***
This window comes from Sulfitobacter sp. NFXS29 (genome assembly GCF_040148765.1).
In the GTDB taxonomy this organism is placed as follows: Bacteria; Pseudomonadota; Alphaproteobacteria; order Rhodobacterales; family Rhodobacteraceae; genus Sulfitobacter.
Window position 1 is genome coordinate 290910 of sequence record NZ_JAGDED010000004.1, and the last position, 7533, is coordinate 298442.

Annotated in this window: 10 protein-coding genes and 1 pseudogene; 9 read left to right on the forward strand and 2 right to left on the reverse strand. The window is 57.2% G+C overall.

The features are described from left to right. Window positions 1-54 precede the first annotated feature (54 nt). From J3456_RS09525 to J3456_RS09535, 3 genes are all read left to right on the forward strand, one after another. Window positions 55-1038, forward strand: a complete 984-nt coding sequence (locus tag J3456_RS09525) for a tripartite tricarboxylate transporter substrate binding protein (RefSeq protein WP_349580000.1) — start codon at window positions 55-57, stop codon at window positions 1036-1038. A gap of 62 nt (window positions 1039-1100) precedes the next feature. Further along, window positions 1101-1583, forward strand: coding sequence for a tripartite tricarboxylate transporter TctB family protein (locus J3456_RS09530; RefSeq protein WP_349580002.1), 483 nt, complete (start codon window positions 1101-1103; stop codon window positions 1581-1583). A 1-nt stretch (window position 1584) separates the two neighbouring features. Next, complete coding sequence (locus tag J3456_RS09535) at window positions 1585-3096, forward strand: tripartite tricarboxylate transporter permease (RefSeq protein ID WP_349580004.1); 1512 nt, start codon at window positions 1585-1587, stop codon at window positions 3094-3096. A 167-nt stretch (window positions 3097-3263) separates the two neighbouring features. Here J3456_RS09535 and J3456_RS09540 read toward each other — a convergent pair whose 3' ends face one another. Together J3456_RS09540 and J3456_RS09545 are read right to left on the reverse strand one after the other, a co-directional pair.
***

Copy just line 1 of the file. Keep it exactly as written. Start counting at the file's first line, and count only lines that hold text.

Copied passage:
This window comes from Sulfitobacter sp. NFXS29 (genome assembly GCF_040148765.1).